Ana Puszkin-Chevlin, Ph.D., Regional Director, Growing Climate Solutions
Photo credit – Apolo Photographer via Unsplashed
With Naples Winter Wine Festival scheduled to take place this weekend and Valentine’s Day around the corner, we thought readers would be interested in how our changing climate is impacting vineyards and wineries, and how the industry is responding.
Wine grapes are among the most sensitive crops to variations in temperature and precipitation. The ‘terroir’, a term referring to the specificities of geographic place — the temperature, precipitation topography, soil — that gives a wine its characteristic taste and flavor, (and which also influences the wine style producers choose to make), is changing due to global warming. This has been driving winemakers to adapt their methods of growing and producing, applying climate science modeling to their century-old practices.
Simply speaking, warm climate wine regions, like the Mediterranean regions of southern France, Spain, Italy, and parts of California, allow grapes to ripen earlier and longer into the fall, producing fruitier, full-bodied wines with more sugar content, and thus slightly higher alcohol. The cool wine regions, those in Northern France, Germany, Cascadia, and New York’s Finger Lakes experience faster temperature declines in the autumn, preserving more tartness in the grape and resulting in crisper, light-bodied wines. Accordingly, winemakers plant grape varieties that are best suited to the climate of the specific geography and blend them to create the wine types unique to each terroir.
As global warming changed temperature and precipitation patterns, vineyards are beginning to reassess both the suitability – the varieties or types of grapes to grow – and the wine styles, that can be produced with consistent quality and yield. Foresighted growers study each microclimate, how latitude, elevation, and the surrounding topography, influence temperature and precipitation characteristics in order to match the variety to current and future environmental conditions. Grape varieties used to create premium wines, as opposed to “table” or “jug” wines are grown in regions where temperatures fluctuate less than 18 degrees from spring to fall, and for Pinot Noir, for example, the range is much smaller only about 4 degrees. Climate change can thus upend years of investment in grape cultivation or create new opportunities for varieties that were previously not suitable. In California for example, which accounts for 85% of domestic wine production, the average temperatures during the growing season have already increased 2.9 degrees since 1970. Thus, although Pinto Noir has been grown from as far south as the Russian River Valley in California, through Oregon and Washington State, in the coming decades, growers in the south may reconsider planting grapes suited for more robust and sweeter wines, while winemakers in Oregon and Washington may adjust the blends and production process to account for the changing flavor resulting from warmer seasons.
On a global scale, winegrowers in Champagne – the region of eastern France where the famous sparkling wine is produced – say warming temperatures mean they are having to harvest their grapes earlier. Some winemakers have started buying up land in southern England as insurance against climate variations that could change the distinctive flavor of Champagne. Likewise, the premium wine-growing areas of Chile, Argentina, South Africa, and New Zealand may shift southward and to higher elevations. Growers in Mendoza Argentina worry that warmer temperatures are also changing the phytochemicals that play a role in the color, if not taste, of its renowned Malbec grapes.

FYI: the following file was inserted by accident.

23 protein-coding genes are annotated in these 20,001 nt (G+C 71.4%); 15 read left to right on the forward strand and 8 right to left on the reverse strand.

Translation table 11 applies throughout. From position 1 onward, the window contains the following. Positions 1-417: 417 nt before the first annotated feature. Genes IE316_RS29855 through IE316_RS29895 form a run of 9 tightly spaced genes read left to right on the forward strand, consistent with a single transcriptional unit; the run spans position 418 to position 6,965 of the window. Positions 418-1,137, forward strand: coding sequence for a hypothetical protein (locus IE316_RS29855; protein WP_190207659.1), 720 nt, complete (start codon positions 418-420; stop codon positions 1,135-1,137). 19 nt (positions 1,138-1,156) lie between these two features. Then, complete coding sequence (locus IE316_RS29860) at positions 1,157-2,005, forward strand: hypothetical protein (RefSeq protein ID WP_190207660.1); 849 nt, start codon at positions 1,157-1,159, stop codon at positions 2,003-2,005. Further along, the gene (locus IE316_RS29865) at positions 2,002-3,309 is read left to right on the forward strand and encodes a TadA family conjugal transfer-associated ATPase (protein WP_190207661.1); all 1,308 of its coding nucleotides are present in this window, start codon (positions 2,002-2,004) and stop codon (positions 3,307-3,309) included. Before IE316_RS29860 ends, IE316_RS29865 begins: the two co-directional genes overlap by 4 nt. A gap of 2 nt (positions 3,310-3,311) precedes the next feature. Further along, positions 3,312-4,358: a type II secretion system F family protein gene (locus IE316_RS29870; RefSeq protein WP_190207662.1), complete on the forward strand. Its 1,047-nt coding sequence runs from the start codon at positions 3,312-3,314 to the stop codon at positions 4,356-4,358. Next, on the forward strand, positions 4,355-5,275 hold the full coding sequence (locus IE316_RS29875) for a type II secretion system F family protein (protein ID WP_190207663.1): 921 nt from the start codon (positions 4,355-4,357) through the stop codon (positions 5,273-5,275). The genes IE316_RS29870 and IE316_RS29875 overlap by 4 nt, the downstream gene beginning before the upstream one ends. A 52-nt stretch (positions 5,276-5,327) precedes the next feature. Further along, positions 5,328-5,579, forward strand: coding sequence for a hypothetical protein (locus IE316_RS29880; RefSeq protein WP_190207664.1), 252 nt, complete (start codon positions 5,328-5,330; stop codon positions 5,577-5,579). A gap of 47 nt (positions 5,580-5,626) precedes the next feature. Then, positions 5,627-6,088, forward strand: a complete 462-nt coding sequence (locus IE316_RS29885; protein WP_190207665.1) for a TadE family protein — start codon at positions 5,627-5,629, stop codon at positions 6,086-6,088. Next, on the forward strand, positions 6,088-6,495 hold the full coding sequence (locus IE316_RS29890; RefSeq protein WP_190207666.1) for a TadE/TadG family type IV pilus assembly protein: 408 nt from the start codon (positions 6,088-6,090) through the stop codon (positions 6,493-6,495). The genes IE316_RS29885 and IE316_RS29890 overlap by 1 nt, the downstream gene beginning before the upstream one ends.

Drought has impacted the viability and yields in numerous wine regions, warmer and drier summers along with more limited irrigation reduce grape yields and the ability to cool the microclimate with misters during hot spells. As vineyards shift to higher elevations there may be land-use conflicts with conservationists protecting ecological resources and competition for water resources. Likewise, drought conditions fuel wildfires that have destroyed vineyards, winemaking facilities locally, and impact vineyards regionally as ‘notes’ of smoke and ash are never desirable wine flavors.
The art of winemaking depends on good science, and winegrowers have been applying climate modeling to its long-term planning, including planting appropriate varietals and purchasing land in regions where ideal temperatures may emerge in the latter part of the century. The Winkler Index, an index of regional climate conditions used worldwide to determine appropriate wine grape plantings since the early 1940s, is currently being updated by researchers at U.C. Davis to reflect climate warming trends. The Napa Valley, which was originally considered a region II and III within the Index’s five regions is now classified as III and IV. This may alter the desirability of planting Cabernet Sauvignon grapes, or at minimum make winemakers reconsider how to blend the grapes to retain the balance of fruit and earthy flavors for which their wine is recognized.
Climate change is unlikely to decimate the wine industry, but it will require proactive adaptation. As science can inform better decision making, the industry is now investing in climate research that helps clarify long-term decisions on vine planting, land acquisitions, technology for irrigation, and even marketing to influence consumers’ preferences for wines that are better suited to a warmer climate.
Resources: Climate change & Wine- https://medialibrary.climatecentral.org/resources/climate-change-wine
Climate Change Forces California Winemakers to reconsider What Grapes Grow Where –
Dr. Gregory Jones – TEDx – https://www.youtube.com/watch?v=aRwVFGjlOwU
Climate change, wine and conservation – https://www.pnas.org/content/110/17/6907.short